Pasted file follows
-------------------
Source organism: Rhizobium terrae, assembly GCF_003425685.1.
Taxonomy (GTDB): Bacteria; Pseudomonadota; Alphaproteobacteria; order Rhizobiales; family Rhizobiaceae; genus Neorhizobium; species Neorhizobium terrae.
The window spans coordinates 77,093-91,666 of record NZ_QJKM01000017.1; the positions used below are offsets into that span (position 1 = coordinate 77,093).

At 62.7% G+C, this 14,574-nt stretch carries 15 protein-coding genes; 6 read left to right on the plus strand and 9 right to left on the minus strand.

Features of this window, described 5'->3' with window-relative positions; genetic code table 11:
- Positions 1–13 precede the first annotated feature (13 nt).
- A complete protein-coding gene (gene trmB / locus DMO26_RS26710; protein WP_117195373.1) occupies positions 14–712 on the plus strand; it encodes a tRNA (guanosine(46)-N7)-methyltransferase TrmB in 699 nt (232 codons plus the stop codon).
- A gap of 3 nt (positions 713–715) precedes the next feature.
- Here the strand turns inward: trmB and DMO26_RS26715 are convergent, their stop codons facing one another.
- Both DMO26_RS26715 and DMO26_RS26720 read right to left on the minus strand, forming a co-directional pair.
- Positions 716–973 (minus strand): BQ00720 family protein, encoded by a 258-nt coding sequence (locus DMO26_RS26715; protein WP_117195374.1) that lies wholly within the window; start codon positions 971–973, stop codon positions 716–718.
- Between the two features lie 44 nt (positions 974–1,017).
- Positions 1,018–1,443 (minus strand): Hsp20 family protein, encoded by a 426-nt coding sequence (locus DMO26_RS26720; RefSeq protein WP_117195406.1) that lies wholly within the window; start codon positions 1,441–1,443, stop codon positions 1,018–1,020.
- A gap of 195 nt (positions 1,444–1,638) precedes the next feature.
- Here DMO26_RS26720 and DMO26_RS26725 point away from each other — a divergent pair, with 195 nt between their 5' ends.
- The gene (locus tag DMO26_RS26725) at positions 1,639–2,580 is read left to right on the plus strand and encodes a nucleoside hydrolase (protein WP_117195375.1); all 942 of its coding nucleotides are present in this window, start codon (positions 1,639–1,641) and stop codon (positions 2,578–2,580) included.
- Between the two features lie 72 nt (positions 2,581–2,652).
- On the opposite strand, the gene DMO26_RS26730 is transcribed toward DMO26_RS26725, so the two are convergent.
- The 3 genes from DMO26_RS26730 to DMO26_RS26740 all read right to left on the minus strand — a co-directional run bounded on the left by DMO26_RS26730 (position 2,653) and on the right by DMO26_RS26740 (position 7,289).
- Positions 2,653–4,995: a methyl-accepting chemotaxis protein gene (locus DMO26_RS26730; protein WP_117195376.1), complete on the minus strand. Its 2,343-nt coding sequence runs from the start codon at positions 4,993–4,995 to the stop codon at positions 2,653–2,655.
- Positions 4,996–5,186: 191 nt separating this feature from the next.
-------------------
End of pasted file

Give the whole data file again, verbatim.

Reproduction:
Source organism: Rhizobium terrae, assembly GCF_003425685.1.
Taxonomy (GTDB): Bacteria; Pseudomonadota; Alphaproteobacteria; order Rhizobiales; family Rhizobiaceae; genus Neorhizobium; species Neorhizobium terrae.
The window spans coordinates 77,093-91,666 of record NZ_QJKM01000017.1; the positions used below are offsets into that span (position 1 = coordinate 77,093).

At 62.7% G+C, this 14,574-nt stretch carries 15 protein-coding genes; 6 read left to right on the plus strand and 9 right to left on the minus strand.

Features of this window, described 5'->3' with window-relative positions; genetic code table 11:
- Positions 1–13 precede the first annotated feature (13 nt).
- A complete protein-coding gene (gene trmB / locus DMO26_RS26710; protein WP_117195373.1) occupies positions 14–712 on the plus strand; it encodes a tRNA (guanosine(46)-N7)-methyltransferase TrmB in 699 nt (232 codons plus the stop codon).
- A gap of 3 nt (positions 713–715) precedes the next feature.
- Here the strand turns inward: trmB and DMO26_RS26715 are convergent, their stop codons facing one another.
- Both DMO26_RS26715 and DMO26_RS26720 read right to left on the minus strand, forming a co-directional pair.
- Positions 716–973 (minus strand): BQ00720 family protein, encoded by a 258-nt coding sequence (locus DMO26_RS26715; protein WP_117195374.1) that lies wholly within the window; start codon positions 971–973, stop codon positions 716–718.
- Between the two features lie 44 nt (positions 974–1,017).
- Positions 1,018–1,443 (minus strand): Hsp20 family protein, encoded by a 426-nt coding sequence (locus DMO26_RS26720; RefSeq protein WP_117195406.1) that lies wholly within the window; start codon positions 1,441–1,443, stop codon positions 1,018–1,020.
- A gap of 195 nt (positions 1,444–1,638) precedes the next feature.
- Here DMO26_RS26720 and DMO26_RS26725 point away from each other — a divergent pair, with 195 nt between their 5' ends.
- The gene (locus tag DMO26_RS26725) at positions 1,639–2,580 is read left to right on the plus strand and encodes a nucleoside hydrolase (protein WP_117195375.1); all 942 of its coding nucleotides are present in this window, start codon (positions 1,639–1,641) and stop codon (positions 2,578–2,580) included.
- Between the two features lie 72 nt (positions 2,581–2,652).
- On the opposite strand, the gene DMO26_RS26730 is transcribed toward DMO26_RS26725, so the two are convergent.
- The 3 genes from DMO26_RS26730 to DMO26_RS26740 all read right to left on the minus strand — a co-directional run bounded on the left by DMO26_RS26730 (position 2,653) and on the right by DMO26_RS26740 (position 7,289).
- Positions 2,653–4,995: a methyl-accepting chemotaxis protein gene (locus DMO26_RS26730; protein WP_117195376.1), complete on the minus strand. Its 2,343-nt coding sequence runs from the start codon at positions 4,993–4,995 to the stop codon at positions 2,653–2,655.
- Positions 4,996–5,186: 191 nt separating this feature from the next.